Huawei Network Security Panel Emphasized Equipment Verification, Operation Transparency, and Global Standards
In what appeared to be a direct response to continued US suspicion of Huawei Technologies and its potential threat to US network security, the Chinese equipment vendor sponsored a seminar at the annual convention. from this year’s Competitive Carriers Association, calling for global collaboration among wireless carriers, government agencies and equipment vendors to make America’s communications networks more secure.
Huawei has been actually blacklisted by the Trump administration, which placed the company on the U.S. Commerce Department’s Entity List in May due to concerns about national security risks. The administration has also encouraged its global allies to exclude Huawei from participating in building their 5G networks, fearing the Chinese government could use the provider to attack or monitor foreign networks. Using this argument, the US government was able to convince Australia to ban the seller.
The Huawei-sponsored panel, which included Kevin Jackson, Founder and CEO of GovCloud Network, Tony Scott with Patton Boggs and Huawei Chief Security Officer Andy Purdy, highlighted the need for effective verification of equipment, chain of and transparency of operations, as well as setting global network security standards for our networks.
Huawei, which has consistently denied claims that its products pose a security risk, sees itself as having been placed in the middle of a much wider dispute over trade between the United States and China – and that in different circumstances, Huawei and the US government would participate in different discussions.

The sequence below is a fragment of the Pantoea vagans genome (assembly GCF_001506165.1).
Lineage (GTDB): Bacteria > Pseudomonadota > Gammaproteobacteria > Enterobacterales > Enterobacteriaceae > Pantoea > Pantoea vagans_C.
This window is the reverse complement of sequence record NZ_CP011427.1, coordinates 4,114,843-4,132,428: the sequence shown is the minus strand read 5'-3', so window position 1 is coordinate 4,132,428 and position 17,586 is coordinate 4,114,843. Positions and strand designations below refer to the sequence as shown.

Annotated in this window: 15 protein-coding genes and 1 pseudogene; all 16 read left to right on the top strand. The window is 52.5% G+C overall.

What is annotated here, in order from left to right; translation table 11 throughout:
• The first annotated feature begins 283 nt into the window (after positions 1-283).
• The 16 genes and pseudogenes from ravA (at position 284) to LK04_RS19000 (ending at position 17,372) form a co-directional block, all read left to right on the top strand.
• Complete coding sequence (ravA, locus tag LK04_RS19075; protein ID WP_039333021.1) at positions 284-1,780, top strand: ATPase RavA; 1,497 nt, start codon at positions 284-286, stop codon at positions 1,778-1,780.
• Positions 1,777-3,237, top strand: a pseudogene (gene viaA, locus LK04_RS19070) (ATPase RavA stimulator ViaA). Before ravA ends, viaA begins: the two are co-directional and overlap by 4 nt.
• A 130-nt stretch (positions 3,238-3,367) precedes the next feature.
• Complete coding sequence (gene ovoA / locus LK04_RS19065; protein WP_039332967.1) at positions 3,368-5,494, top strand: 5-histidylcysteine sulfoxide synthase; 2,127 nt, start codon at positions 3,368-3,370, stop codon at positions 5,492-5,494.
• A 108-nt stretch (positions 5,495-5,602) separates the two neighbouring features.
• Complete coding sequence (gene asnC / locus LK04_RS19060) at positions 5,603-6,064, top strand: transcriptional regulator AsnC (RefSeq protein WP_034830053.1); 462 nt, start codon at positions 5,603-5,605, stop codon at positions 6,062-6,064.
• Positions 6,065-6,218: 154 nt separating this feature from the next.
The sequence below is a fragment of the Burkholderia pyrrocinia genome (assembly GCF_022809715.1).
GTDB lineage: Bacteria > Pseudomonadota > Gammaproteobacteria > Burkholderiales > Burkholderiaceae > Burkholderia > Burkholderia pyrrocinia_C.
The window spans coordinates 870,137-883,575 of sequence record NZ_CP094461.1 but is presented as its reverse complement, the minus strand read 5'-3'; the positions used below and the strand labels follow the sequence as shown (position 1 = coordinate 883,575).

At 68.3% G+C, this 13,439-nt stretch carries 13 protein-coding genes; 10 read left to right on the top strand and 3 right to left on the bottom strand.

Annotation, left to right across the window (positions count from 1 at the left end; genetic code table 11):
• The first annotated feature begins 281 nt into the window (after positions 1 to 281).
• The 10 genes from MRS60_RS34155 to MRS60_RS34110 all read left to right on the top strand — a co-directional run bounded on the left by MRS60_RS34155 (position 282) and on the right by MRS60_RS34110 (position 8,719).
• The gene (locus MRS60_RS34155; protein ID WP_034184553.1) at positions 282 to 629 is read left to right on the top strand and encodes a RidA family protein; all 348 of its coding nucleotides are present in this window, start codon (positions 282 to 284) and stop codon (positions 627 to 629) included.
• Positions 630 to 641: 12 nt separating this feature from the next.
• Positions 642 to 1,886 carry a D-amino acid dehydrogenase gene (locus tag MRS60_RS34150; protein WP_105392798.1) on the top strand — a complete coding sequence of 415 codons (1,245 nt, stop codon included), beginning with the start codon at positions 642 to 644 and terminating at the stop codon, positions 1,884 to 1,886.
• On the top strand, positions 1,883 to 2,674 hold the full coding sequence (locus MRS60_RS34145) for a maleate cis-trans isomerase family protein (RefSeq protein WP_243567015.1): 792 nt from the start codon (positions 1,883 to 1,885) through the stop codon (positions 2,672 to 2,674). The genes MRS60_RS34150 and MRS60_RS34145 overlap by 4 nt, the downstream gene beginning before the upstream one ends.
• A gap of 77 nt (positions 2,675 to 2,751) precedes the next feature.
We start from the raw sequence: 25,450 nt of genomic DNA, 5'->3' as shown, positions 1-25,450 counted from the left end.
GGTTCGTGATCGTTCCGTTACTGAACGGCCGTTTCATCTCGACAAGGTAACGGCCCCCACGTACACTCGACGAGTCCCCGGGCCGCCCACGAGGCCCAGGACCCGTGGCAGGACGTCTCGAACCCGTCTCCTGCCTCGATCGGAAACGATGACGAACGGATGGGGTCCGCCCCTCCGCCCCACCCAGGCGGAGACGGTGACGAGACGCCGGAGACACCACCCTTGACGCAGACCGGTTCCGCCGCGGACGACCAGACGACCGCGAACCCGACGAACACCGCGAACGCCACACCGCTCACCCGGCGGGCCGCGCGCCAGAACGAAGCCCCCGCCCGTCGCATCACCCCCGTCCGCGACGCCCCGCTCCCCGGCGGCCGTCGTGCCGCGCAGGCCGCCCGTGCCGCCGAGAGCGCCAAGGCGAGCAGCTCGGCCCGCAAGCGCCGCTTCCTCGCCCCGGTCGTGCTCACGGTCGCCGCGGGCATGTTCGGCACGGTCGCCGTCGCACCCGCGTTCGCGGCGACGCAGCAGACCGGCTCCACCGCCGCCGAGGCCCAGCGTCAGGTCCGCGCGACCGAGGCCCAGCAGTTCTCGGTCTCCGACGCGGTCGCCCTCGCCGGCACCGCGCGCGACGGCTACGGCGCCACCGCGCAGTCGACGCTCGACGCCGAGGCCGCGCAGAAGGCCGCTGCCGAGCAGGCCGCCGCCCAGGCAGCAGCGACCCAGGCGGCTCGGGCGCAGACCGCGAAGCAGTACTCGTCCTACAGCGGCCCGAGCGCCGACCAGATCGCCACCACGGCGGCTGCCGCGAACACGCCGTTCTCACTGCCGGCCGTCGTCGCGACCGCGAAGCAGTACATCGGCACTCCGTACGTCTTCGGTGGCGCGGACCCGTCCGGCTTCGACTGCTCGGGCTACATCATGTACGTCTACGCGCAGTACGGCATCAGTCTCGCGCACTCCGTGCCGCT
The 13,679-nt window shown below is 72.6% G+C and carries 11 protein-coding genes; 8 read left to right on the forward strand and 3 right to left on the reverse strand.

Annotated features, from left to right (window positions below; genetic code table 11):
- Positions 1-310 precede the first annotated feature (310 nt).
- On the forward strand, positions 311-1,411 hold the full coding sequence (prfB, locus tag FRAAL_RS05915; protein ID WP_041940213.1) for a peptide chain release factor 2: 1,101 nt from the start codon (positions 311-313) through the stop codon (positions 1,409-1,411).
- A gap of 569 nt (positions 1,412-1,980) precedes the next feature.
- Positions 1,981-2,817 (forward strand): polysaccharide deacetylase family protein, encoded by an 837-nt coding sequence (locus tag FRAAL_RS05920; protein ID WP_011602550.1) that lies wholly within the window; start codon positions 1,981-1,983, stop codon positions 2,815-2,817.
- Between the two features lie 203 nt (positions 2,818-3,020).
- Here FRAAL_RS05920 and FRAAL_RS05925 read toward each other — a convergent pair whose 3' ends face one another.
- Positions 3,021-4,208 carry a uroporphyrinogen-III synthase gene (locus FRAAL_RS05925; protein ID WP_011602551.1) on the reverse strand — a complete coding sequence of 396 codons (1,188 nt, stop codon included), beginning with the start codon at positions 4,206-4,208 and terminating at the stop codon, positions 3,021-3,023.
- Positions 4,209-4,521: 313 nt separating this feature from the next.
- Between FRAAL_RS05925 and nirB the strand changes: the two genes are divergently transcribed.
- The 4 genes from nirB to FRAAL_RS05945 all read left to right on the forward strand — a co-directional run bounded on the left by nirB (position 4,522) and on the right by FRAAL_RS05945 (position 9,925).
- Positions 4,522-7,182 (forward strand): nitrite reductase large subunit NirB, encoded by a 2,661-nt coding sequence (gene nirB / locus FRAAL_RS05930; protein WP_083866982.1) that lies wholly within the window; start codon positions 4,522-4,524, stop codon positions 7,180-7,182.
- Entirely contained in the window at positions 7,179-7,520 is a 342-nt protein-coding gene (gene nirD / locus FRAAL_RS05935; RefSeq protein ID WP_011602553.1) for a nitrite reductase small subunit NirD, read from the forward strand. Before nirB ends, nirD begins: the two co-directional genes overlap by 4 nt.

“Those conversations aren’t happening,” Purdy said. “We would have discussions with them about what the real cybersecurity risk is, what to do about it and talk about proven mechanisms to deal with the risk, like those that allow Nokia and Ericsson to do business in the United States in a fairly unlimited way. because they have government controlled risk mitigation agreements in place.
He added that Huawei was very interested in discussing with the government whether something like this could be developed for them.
Jackson put the issue in its simplest terms, saying, “We’re moving so fast, it’s hard to keep up – and that in itself is a threat.”
He went on to explain that as network infrastructure is no longer hardware-based, but increasingly becoming software-based, security threats will now also be software-based.
“As a carrier, it’s important to understand what this means for your operations,” he explained. “Historically you’ve focused on physical things, but the threat is coming from a completely different direction now.”
This, Jackson said, will lead to a change in carrier operations and a change in perspective on what a telecommunications network is. “Global standardization is essential to solving this problem, because the competition is not in the technology itself, but in the services you provide, but the main thing in all of this is the security of data and information for your customers. “, did he declare.
Standardization becomes essential because it allows visibility into an infrastructure and, in turn, enables a higher level of security. “The lack of a consistent model or rules is also a major threat to the cybersecurity of our current and future telecommunications infrastructure,” Jackson explained.
He also called on operators to develop a better understanding of “non-person” entities within their infrastructures and what data those entities are able and permitted to share with another entity.
Scott agreed, adding, “As machines begin to take on the role of humans, we need to have a more richly developed concept of who the machine is and what those machines can access and what actions those machines can take according to this access.
For the panelists, the biggest hurdle operators face when it comes to security will be cultural change. “There’s a need to change the mindset about what it takes to be an effective telecom operator,” Jackson said.